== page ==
Richard recently created a menu for the Garden Café at the National Gallery of Art and another for OpenSkies, an airline with flights from New York City and Washington to Paris. His latest book on pastries and desserts is out this fall.
In the midst of all this, Richard is rolling out another restaurant. Called Michel, it’s a casual but not inexpensive bistro at the Ritz-Carlton in Tysons Corner.
Looking at Richard’s life, you might think the chef was ready for retirement. In 1993, he was running a restaurant empire with nine locations, including the Broadway Deli in Santa Monica, Michel’s Bistro in Philadelphia, Citrus in Los Angeles, Bistro M in San Francisco, and a Citrus outpost in Tokyo. Then, over the next several years, he stripped himself of all but one property—Citronelle in Georgetown. He and his family moved east from LA, settling in Potomac, where he preferred the slower pace and the weather: “I’m from France, where you have four seasons.”
Richard is 62 and a dead ringer for Santa Claus, a jolly soul with a soft white beard—no extra padding necessary. He has diabetes, yet he continues to indulge in rich food and drink.
“I’ve never met an ice cream I didn’t like,” he confesses. “I love it. You know, when I go home, my wife is sleeping—she cannot see me. I take the ice cream from the freezer, stick it in the microwave for 10 or 15 seconds. Creamy, delicious—I love it.”
There was something Zen-like about the great chef tucked inside the kitchen of one restaurant, as was the case when Michel was solely at Citronelle from 2003 to 2007. He had become like André Soltner, the longtime chef and proprietor of Lutèce, whose devotion to one place has often been described as monk-like. And like Soltner, perhaps Richard would eventually retire and become a culinary instructor.
That was merely an interlude. Richard now scoffs at the idea of retirement and uses television chef Jacques Pépin, 74, and the still active—though not in the kitchen—Paul Bocuse, 84, as his benchmarks. This past summer, I spent time with Richard to get a sense of his typical workday, what his plans are—starting with the concept behind Michel at Tysons Corner—and what he hopes to accomplish.
Richard is an early riser compared with most chefs. Every morning, he gets up around 7 and has a bowl of cornflakes mixed with Yoplait yogurt and two or three tablespoons of frozen sliced fruit, giving the crunchiness that he loves in his cooking. His wife makes him a cappuccino, to which he adds Splenda, not sugar, because of his diabetes. Then it’s off to Citronelle.
When I arrive one morning, Richard is seated at the chef’s table in the kitchen. By night, the rustic wooden table hosts six to eight guests, each of whom pays $350 for a food-and-wine pairing and proximity to the kitchen, not to mention access to Richard, provided he’s in town. During the day, it’s where the chef conducts his business.
Richard, in dark slacks and a plaid short-sleeve button-down shirt, looks up at me with disappointment.
“You’re not a blonde!”
Richard is passionate about women. “The way they look, the way they smell—I want to be a lady!” he says. Richard repeatedly mentions his wife of 23 years, Laurence, and how much he loves her.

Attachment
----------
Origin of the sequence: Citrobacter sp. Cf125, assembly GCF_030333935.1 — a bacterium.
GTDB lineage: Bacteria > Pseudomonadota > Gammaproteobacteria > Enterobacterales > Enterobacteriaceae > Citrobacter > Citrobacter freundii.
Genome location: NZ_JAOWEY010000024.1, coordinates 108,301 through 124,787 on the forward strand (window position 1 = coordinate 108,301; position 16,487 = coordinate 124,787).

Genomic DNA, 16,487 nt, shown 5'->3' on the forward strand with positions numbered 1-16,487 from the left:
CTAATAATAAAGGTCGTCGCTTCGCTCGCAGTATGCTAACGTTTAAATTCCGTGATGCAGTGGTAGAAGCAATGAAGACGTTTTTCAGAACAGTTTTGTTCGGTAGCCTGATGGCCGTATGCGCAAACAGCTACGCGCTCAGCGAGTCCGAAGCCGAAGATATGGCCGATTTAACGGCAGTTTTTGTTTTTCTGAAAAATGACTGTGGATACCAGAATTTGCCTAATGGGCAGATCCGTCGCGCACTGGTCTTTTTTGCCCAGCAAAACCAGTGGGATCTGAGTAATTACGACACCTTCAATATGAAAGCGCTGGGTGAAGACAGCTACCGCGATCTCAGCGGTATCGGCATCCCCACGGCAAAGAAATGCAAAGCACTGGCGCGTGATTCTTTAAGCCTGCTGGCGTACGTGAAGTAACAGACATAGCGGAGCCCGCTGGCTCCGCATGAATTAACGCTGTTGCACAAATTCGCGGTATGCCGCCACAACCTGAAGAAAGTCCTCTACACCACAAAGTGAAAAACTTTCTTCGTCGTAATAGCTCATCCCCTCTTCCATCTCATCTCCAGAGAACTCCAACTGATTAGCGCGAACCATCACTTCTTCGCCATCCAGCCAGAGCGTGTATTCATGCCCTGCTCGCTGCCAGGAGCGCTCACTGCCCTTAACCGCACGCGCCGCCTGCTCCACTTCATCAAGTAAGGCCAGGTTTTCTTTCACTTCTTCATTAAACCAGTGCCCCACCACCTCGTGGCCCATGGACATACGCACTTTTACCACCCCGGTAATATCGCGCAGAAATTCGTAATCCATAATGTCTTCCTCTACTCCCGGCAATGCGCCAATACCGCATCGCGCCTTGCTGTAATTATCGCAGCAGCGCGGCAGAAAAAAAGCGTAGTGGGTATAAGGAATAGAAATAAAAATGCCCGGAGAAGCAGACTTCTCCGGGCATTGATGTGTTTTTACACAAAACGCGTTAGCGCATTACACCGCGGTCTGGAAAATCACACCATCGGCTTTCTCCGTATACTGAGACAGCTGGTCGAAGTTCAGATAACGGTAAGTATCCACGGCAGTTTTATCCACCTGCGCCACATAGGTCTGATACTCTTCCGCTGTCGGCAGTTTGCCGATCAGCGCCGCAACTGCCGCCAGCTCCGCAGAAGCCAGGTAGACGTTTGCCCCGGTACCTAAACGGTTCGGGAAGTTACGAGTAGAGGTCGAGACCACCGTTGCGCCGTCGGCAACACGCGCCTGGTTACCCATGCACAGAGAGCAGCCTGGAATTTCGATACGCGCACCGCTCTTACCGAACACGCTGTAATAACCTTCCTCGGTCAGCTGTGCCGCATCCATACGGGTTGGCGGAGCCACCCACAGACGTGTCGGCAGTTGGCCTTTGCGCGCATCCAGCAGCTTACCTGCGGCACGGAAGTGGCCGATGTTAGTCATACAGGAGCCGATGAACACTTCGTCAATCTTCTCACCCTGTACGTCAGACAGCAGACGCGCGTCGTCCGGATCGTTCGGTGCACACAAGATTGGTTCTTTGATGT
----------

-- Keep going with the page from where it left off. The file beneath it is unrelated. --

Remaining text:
He’s aware of the sacrifices chefs and their families make—Richard has been married twice and has six children. The eldest, Michael, is also a chef.
“It’s tough to be married and be a chef,” Richard says. “When your family is dining together, you’re not there. You’re married to the kitchen.”
What occupies him at the moment is not tonight’s service. His publicist, Melanie Davis, is going through the logistics of their upcoming trip to Napa, California, for one of his many charity events—this time it’s Hands & Hearts for Cancer, hosted by the Peter Michael Winery. His past charities have included aid for victims of Hurricane Katrina, the Ovarian Cancer National Alliance, and St. Jude Children’s Research Hospital.
Not only will Richard be cooking at the $2,000-a-person event in Napa, but his artwork—a series of watercolors of food—will be auctioned. Richard has been a painter since boyhood; he’s particularly fond of van Gogh, though his own sketches better resemble Cézanne. His hope is for his works to fetch a decent price.
“Can you imagine if they sold for $4? I’d go to the bathroom and hang myself,” he says, his hand holding up an imaginary noose, his tongue sticking out.
Michel, the new restaurant, is also on the day’s agenda, so for lunch we head to the Ritz-Carlton in Tysons. En route I’m hoping to learn more about the driving force behind Richard—which turns out to be me.
He can drive, but he has asked if I’ll get behind the wheel, allowing him to take calls and look over his files. I agree, not realizing I’ll be driving his black VW Phaeton, a $70,000 sedan. It handles very well, such as when I turn into a parking lot, gunning the engine lest the passenger side get broadsided by oncoming traffic.
“That was a close one,” I say, mostly kidding.
The chef replies, “Michel Richard is dead. I was almost dead.”
The drive from Citronelle in Georgetown to the Ritz-Carlton in Tysons isn’t easy in traffic. Yet Richard says he plans on visiting his new outpost every day. In the hotel’s fourth-floor lobby, Richard looks around, noticing the quietness.
“It makes me sad,” he says. He wants there to be excitement.
He wonders if Washingtonians nearer to Citronelle or Central will make the trek to Tysons. The diners are more likely to be powerbrokers from nearby McLean as well as hotel guests, who won’t have a problem affording a meal at Michel, the cost of which will be $80 to $100 a person.
“Michel always craves a challenge,” says former Washington Post food critic Phyllis Richman. “He has chosen a particularly tough challenge at the Ritz. The timing could hardly be worse for a pricey restaurant. The location has already proven that even a superb and lavishly promoted chef can’t squeeze a stable success out of it.”